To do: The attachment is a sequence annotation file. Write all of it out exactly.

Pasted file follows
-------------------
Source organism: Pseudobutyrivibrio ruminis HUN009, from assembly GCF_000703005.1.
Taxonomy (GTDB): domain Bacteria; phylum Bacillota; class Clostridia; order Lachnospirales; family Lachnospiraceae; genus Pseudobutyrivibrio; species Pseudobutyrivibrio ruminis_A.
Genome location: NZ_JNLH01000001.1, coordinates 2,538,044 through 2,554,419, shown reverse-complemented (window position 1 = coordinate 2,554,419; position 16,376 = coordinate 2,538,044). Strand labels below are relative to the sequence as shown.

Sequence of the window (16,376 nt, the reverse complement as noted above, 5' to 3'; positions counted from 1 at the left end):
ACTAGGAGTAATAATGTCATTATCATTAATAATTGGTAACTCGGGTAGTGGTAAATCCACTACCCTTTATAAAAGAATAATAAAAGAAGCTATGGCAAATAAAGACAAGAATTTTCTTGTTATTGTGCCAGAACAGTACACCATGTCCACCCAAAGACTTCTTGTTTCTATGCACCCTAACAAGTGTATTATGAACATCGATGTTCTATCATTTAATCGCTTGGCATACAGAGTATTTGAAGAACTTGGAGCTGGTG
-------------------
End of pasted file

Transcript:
Source organism: Pseudobutyrivibrio ruminis HUN009, from assembly GCF_000703005.1.
Taxonomy (GTDB): domain Bacteria; phylum Bacillota; class Clostridia; order Lachnospirales; family Lachnospiraceae; genus Pseudobutyrivibrio; species Pseudobutyrivibrio ruminis_A.
Genome location: NZ_JNLH01000001.1, coordinates 2,538,044 through 2,554,419, shown reverse-complemented (window position 1 = coordinate 2,554,419; position 16,376 = coordinate 2,538,044). Strand labels below are relative to the sequence as shown.

Sequence of the window (16,376 nt, the reverse complement as noted above, 5' to 3'; positions counted from 1 at the left end):
ACTAGGAGTAATAATGTCATTATCATTAATAATTGGTAACTCGGGTAGTGGTAAATCCACTACCCTTTATAAAAGAATAATAAAAGAAGCTATGGCAAATAAAGACAAGAATTTTCTTGTTATTGTGCCAGAACAGTACACCATGTCCACCCAAAGACTTCTTGTTTCTATGCACCCTAACAAGTGTATTATGAACATCGATGTTCTATCATTTAATCGCTTGGCATACAGAGTATTTGAAGAACTTGGAGCTGGTG